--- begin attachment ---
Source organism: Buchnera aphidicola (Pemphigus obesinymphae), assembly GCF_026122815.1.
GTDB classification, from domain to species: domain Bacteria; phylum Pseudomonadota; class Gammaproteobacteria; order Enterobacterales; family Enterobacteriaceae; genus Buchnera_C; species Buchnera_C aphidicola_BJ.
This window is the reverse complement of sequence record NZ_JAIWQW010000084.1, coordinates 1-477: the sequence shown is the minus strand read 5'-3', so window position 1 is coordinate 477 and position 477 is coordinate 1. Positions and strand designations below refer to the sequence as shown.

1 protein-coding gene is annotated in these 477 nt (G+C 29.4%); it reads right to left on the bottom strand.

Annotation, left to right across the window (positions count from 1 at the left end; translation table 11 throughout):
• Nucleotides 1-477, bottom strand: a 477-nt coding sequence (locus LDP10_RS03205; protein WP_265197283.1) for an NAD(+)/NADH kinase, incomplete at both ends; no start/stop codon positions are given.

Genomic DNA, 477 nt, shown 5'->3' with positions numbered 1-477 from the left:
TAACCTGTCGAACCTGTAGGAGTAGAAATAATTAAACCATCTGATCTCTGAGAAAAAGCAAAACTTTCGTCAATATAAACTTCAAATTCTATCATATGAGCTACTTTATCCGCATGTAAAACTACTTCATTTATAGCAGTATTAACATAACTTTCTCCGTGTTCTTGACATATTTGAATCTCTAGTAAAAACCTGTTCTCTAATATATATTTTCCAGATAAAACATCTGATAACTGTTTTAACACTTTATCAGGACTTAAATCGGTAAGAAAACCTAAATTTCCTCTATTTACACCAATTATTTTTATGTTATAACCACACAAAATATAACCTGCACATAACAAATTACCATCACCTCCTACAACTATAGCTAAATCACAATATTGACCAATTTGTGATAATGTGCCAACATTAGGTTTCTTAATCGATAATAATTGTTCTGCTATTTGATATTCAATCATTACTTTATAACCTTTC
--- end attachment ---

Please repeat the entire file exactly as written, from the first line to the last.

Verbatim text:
Source organism: Buchnera aphidicola (Pemphigus obesinymphae), assembly GCF_026122815.1.
GTDB classification, from domain to species: domain Bacteria; phylum Pseudomonadota; class Gammaproteobacteria; order Enterobacterales; family Enterobacteriaceae; genus Buchnera_C; species Buchnera_C aphidicola_BJ.
This window is the reverse complement of sequence record NZ_JAIWQW010000084.1, coordinates 1-477: the sequence shown is the minus strand read 5'-3', so window position 1 is coordinate 477 and position 477 is coordinate 1. Positions and strand designations below refer to the sequence as shown.

1 protein-coding gene is annotated in these 477 nt (G+C 29.4%); it reads right to left on the bottom strand.

Annotation, left to right across the window (positions count from 1 at the left end; translation table 11 throughout):
• Nucleotides 1-477, bottom strand: a 477-nt coding sequence (locus LDP10_RS03205; protein WP_265197283.1) for an NAD(+)/NADH kinase, incomplete at both ends; no start/stop codon positions are given.

Genomic DNA, 477 nt, shown 5'->3' with positions numbered 1-477 from the left:
TAACCTGTCGAACCTGTAGGAGTAGAAATAATTAAACCATCTGATCTCTGAGAAAAAGCAAAACTTTCGTCAATATAAACTTCAAATTCTATCATATGAGCTACTTTATCCGCATGTAAAACTACTTCATTTATAGCAGTATTAACATAACTTTCTCCGTGTTCTTGACATATTTGAATCTCTAGTAAAAACCTGTTCTCTAATATATATTTTCCAGATAAAACATCTGATAACTGTTTTAACACTTTATCAGGACTTAAATCGGTAAGAAAACCTAAATTTCCTCTATTTACACCAATTATTTTTATGTTATAACCACACAAAATATAACCTGCACATAACAAATTACCATCACCTCCTACAACTATAGCTAAATCACAATATTGACCAATTTGTGATAATGTGCCAACATTAGGTTTCTTAATCGATAATAATTGTTCTGCTATTTGATATTCAATCATTACTTTATAACCTTTC